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Oregon Faces Opposition To Its Plan To Prevent Catastrophic Wildfires


Wildfires in Oregon killed nine people and destroyed thousands of homes a year ago, so lawmakers decided to act. They came up with a plan to prevent another similar catastrophe, but some people there don't like it. Here's Cassandra Profita with Oregon Public Broadcasting.

CASSANDRA PROFITA, BYLINE: Crews with Northwest Youth Corps normally work in the wilderness, maintaining trails and managing weeds. But today, they're surrounded by houses in the city of Eugene.


PROFITA: They're basically doing extreme yardwork in a neighborhood forest that's loaded with invasive blackberry and fallen tree limbs. Youth Corps Director Jeff Parker says all that brush could fuel a fire and send it moving faster and hotter toward people's homes.

JEFF PARKER: A lot of the homeowners associations up here have these natural areas. That's what makes them attractive. This one, in particular, that we're looking at was really loaded with fuel.

PROFITA: Clearing that fuel is part of a larger new program that now has millions of dollars in funding through Oregon's new wildfire protection plan. It's focused on areas known as the wildland-urban interface, where forests meet houses and fire risk goes up.

PARKER: So our objective here is to do fire prevention so that if fire does roll through, it doesn't have the catastrophic impact, the mass displacement of people and the impact on the community.

PROFITA: Oregon's sweeping new wildfire law also pays for more firefighting and large-scale forest management, but the most contentious part is how to prevent homes from burning. Democratic Senator Jeff Golden led the effort to pass the plan. It calls for mapping fire risk across the state and making new rules for fire-prone areas.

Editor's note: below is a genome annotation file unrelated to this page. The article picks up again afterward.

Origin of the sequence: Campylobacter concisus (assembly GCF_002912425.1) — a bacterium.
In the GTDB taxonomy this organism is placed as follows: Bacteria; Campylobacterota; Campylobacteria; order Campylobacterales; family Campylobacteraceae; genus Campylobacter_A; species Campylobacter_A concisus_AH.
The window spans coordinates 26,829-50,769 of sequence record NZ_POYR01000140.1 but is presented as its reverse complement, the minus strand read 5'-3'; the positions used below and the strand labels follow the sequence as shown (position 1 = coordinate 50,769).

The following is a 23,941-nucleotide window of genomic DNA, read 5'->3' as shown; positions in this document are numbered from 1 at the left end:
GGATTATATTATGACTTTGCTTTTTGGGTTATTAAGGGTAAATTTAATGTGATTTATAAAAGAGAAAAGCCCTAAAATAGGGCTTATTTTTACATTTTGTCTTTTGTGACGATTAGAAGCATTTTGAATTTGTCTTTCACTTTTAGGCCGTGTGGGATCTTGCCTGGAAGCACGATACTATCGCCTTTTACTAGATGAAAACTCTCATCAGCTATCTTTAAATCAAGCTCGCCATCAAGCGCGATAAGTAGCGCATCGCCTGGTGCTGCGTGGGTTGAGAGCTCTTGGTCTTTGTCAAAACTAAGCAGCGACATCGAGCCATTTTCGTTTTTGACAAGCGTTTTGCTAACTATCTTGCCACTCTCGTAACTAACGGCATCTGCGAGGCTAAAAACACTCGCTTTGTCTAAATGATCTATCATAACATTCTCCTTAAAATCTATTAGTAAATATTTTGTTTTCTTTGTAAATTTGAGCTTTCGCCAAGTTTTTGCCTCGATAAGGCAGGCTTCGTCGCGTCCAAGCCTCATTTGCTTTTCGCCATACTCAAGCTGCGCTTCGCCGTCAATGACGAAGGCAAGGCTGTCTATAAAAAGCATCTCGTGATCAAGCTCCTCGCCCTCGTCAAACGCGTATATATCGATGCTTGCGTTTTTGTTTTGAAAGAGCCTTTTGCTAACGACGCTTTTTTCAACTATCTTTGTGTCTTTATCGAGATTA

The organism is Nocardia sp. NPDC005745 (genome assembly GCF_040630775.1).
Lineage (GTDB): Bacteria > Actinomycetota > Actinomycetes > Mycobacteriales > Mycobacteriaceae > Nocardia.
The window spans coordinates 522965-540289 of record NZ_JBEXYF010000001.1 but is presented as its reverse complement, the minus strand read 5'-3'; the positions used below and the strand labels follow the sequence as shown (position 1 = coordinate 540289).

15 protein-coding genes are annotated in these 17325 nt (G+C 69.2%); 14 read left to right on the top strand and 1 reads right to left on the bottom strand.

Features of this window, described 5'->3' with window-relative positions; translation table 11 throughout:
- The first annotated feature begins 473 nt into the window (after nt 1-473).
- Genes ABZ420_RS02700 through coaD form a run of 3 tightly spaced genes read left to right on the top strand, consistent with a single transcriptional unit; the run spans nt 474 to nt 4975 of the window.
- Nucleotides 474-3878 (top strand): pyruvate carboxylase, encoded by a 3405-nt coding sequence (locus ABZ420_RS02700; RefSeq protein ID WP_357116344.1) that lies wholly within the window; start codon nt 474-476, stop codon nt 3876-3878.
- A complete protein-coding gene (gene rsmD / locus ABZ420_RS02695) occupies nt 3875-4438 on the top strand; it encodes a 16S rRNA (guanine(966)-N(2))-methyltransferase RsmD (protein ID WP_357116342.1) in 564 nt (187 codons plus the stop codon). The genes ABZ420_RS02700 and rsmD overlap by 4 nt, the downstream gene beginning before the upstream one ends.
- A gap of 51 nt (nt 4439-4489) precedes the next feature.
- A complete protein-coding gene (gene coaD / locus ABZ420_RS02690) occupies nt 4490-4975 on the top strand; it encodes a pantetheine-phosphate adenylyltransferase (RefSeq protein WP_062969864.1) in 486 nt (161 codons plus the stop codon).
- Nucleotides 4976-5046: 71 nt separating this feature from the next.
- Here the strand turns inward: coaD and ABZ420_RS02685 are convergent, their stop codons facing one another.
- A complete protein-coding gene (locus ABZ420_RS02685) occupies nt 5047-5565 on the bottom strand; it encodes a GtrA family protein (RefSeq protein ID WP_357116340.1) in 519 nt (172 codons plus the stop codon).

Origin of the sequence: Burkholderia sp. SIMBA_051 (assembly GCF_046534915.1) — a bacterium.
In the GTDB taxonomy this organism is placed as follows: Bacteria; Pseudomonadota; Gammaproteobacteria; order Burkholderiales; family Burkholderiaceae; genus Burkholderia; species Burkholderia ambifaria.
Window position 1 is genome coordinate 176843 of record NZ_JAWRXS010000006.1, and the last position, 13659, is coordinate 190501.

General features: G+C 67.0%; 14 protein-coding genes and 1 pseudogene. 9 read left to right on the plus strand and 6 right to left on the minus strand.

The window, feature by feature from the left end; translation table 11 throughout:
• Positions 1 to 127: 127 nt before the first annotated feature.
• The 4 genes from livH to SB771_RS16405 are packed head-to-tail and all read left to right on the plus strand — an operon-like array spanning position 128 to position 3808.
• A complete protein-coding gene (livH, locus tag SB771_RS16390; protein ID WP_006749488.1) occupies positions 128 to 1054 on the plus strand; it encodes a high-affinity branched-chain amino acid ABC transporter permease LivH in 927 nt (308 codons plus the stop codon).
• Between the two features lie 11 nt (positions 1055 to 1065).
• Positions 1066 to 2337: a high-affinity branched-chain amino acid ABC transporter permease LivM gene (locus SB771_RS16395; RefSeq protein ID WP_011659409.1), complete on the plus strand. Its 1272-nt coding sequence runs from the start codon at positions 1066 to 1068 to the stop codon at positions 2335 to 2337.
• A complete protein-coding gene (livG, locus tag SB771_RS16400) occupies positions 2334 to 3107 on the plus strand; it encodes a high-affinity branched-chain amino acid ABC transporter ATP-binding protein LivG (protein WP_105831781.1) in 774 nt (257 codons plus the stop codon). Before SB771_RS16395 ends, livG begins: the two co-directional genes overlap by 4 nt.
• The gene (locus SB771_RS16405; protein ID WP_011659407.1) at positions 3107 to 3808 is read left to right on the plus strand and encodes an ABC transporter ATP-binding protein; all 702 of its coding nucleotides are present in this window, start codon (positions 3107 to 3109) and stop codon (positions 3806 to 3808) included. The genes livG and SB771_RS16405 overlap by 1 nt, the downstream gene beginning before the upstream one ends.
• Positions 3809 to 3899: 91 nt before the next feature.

JEFF GOLDEN: We have an existential crisis here, and it's going to take some give on all our parts, including give on what I'd most like to see around my individual house.

PROFITA: Golden says high-risk areas will need to clear vegetation around homes and build with fire-resistant materials, which could raise the cost.

GOLDEN: I guarantee you there are going to be some people who aren't happy with it, but the urgency is such that we got to move fast.


BETSY JOHNSON: If Senator Golden thinks for a minute that I'm going to cut down the 200-year-old, 200-foot-tall old-growth ponderosa pine in my yard, he is mistaken.

PROFITA: Senator Betsy Johnson, also a Democrat, criticized the plan on a radio show earlier this year. It's not clear yet which trees would need to be cut, but Johnson is wary of the new rules.


JOHNSON: I'm just not sure that I want unseen, unaccountable, unelected bureaucrats dictating the future of the state of Oregon and how we all are going to live on our own property.

PROFITA: Because of that pushback, lawmakers are allowing property owners and industry groups to weigh in on the rules and help figure out which areas need mandatory wildfire regulations. Experts say there's clear evidence of what helps prevent homes from burning. A perfect example - Mary Bradshaw's house.

MARY BRADSHAW: We were shocked. Having seen what the fire did, we really didn't expect it to be standing.

PROFITA: But it's perfectly untouched, unlike all the surrounding homes that burned in the Beachie Creek wildfire. Its green metal roof gleams in the midst of scorched earth and a towering stand of dead, black and brown trees.

BRADSHAW: We built it with fire in mind, although we never thought we would have a fire.

PROFITA: Her home has concrete siding, a cement porch and no gutters, air vents or plants nearby - all key fireproofing measures that experts recommend. Over the next year, Oregonians will be debating which of those recommendations should be required and where.

For NPR News, I'm Cassandra Profita in Portland.